Hands up who likes to eat a hand-made chocolate in the middle of a heatwave? No, me either. Thankfully, not only does Venchi (pronounced: Ven-key) in Covent Garden make exquisite chocolates, they make delightful gelato which is rather handy when the mercury is topping 35 on British thermometers. The store opened, rather unwittingly, on the first day of the Olympic Games in 2012 but this Italian-stalwart has over a century of expertise. The brand began life in Turin and is the go-to place for gelato in the country, even Giorgio Armani has licensed Venchi to provide his luxury retail brand with the production and distribution worldwide of Armani Dolci – his line of chocolates, ice creams and panettone.

Gelato has less fat than conventional ice cream because it uses more milk than cream, and Venchi uses no eggs either. It’s denser too because it’s churned at a slower speed, introducing less air into the base.

Now I mentioned the gelato but they’ve also got a cafe which has to be the coolest place in the capital, it’s brick, in a basement and is kept cool by the massive freezers in the next room where the Laboratory and the gelato magic happens.

Venchi basement

Venchi Laboratory

Escape here for a coffee when it gets all too much with the heat, buskers and tourists and I promise you’ll not be sorry. It’s not surprising that the wrapped chocolates are kept here with the hand-made chocolates kept upstairs – next to the gelato.

Venchi gelato and handmade chocolates

All gelato is made on-site, daily, with natural ingredients which include Piedmont hazelnuts, 75% cocoa from the best plantations the world has to offers and is made with milk and not egg. Great for those who are on gluten-free diets, not so good for the nut allergists as the machine churns all flavours.

Egle Stravinskate is the woman in charge of the store and the chief Gelato maker and head of quality control. She tells me this is the busiest they’ve been – ever – and is loving the challenges that come with it. It’s a far cry from her former job as a manager at Starbucks, it’s hands-on here and it’s clear she has a passion for creating the very best ice cream she can. “I’m here for the customers.”, she tells me and I absolutely believe her when she says that. I watch as she carefully weighs out the ingredients, taking care to be absolutely exact, ensuring there’s really nothing wasted in any part of the process.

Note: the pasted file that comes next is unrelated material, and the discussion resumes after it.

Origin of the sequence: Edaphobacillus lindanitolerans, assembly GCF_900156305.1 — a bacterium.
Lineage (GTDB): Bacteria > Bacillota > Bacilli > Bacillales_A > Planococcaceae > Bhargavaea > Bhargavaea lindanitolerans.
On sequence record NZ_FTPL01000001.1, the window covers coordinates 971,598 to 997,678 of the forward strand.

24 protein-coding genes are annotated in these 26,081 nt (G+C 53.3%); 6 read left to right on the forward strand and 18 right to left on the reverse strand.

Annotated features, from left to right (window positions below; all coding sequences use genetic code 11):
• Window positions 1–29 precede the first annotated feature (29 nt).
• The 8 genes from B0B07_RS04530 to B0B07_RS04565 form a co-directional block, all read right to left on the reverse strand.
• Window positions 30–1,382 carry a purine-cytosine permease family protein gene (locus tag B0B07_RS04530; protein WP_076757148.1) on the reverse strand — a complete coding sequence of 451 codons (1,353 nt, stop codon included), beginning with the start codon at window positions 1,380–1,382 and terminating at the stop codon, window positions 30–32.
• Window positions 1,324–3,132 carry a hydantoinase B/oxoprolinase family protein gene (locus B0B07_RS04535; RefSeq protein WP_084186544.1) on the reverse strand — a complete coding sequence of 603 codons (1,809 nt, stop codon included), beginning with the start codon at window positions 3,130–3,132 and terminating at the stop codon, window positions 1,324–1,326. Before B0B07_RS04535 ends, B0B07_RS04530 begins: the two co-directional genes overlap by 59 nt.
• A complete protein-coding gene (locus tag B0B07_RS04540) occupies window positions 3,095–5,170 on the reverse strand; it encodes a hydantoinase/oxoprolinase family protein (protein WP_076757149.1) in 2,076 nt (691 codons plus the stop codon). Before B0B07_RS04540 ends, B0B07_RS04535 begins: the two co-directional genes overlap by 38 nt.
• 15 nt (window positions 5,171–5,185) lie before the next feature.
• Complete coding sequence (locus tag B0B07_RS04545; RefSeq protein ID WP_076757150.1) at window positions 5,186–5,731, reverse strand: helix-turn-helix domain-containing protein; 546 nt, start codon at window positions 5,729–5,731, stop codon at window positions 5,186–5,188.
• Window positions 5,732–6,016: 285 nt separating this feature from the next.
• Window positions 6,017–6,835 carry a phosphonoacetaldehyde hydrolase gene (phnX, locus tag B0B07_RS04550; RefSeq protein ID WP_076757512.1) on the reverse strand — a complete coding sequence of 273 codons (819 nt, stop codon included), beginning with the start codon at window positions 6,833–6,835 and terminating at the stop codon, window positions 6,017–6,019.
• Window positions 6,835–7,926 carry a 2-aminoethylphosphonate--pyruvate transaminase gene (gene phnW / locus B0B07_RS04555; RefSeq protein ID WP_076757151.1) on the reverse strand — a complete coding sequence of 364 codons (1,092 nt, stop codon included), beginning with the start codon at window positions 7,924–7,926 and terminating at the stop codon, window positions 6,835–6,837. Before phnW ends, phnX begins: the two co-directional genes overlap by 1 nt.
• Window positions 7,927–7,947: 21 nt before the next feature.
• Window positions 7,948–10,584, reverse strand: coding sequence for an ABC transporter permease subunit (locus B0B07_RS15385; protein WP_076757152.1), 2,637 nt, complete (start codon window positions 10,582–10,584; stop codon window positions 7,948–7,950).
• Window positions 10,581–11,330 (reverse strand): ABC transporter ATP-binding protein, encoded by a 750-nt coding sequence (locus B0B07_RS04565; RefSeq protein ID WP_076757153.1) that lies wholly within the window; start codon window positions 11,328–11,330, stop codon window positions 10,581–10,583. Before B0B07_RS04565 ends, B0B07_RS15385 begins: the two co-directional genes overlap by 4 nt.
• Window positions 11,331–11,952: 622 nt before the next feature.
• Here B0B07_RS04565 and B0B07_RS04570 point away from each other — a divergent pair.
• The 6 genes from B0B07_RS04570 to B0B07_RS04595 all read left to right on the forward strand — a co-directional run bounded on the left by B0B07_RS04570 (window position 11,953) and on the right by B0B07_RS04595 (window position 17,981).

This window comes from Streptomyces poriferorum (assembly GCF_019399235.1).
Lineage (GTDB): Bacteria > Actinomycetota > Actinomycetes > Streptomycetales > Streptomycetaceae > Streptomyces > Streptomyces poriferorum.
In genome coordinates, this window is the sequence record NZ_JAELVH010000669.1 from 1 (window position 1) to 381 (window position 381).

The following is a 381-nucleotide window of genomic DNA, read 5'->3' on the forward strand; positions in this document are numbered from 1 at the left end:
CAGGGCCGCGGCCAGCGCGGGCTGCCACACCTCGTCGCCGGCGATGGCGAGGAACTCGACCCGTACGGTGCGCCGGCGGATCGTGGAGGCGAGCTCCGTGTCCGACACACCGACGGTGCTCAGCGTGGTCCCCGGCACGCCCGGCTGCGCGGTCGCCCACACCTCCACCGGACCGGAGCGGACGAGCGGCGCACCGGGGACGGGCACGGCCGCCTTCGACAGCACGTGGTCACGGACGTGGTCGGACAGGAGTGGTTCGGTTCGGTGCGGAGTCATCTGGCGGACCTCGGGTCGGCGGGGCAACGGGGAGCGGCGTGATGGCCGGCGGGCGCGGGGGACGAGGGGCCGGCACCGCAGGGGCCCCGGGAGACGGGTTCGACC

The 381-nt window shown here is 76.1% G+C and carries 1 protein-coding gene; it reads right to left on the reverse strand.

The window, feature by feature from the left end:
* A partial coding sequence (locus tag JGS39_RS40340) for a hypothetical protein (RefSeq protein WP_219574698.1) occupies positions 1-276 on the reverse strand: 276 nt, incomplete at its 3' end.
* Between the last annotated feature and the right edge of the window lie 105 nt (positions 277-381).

Egle Stravinskate, Manager, Venchi

She takes me through the process and whips up a batch of cappuccino gelato – it’s being scooped out into cups and cones in under forty minutes.

She starts by weighing out the liquid 2½ litres of milk and ½ litre of cream and mixing it with the gelato mix base flavour – this makes 3½ kgs gelato. There’s no great demand for sugar-free ice cream here – the hazelnut, pistachio and milk chocolate gelato do not have cream added so if you’re watching your waistline these might be the flavours for you.


The mix then gets added to the gelato machine where it’s heated to 78 degrees and the pasteurisation process takes place.

Venchi pasteurisation

Once the heated mix is pasteurised the liquid is poured into the freezer churn. Very soon the hot liquid is churned and turned into something resembling gelato.

Venchi gelato

Venchi ice cream

It’s not long before the churning process is complete and the gelato is ready for

Cappuccino gelato

the serving tray and the blast freezer.

Venchi ice cream

Egle then ensures that every last bit of gelato is removed from the freezing drum.

Venchi ice cream

The ice cream is then removed after about twenty minutes and put straight in the store freezer.

Cappuccino due Vecchi

Their best-sellers right now are Cour di Cacoa, Hazelnut, Bruto Ma Buono, Strawberry (Italian Strawberries of course) and Pistachio.

Hazelnut Venchi gelato

I get to taste a few of the other flavours and I have to say that the chocolate sorbet is my absolute favourite. The strawberry gelato comes a very close second made from frozen strawberry pulp imported from Italy, a much sweeter flavour than the regular strawberry flavour which wouldn’t normally be anywhere in my top ten.

Venchi gelato cups

Whilst it’s not immediately obvious it’s an ice cream shop, until you peer into the window, keep an eye out for it if you love quality gelato.

Venchi Covent Garden

Venchi prices

You can find out more about Venchi here.

18 Market Buildings, Covent Garden, London

Thanks to Venchi for letting me come in with my camera, and for the free samples. Don’t forget Egle that my birthday’s on August 15th – a salted caramel gelato cake would be most welcome.
Venchi Gelato on Urbanspoon

Here’s a very quick caramel ice cream which needs only 2 ingredients and serves approximately 4-6 people.


600ml single cream
340g jar of dulce de leche


Whisk up the cream until you get soft peaks, fold the caramel into the cream and pour into a metal container. Cover, freeze for 3-4 hours until firm.

3 thoughts on “Venchi – Gelato in the heart of London”

Comments are closed.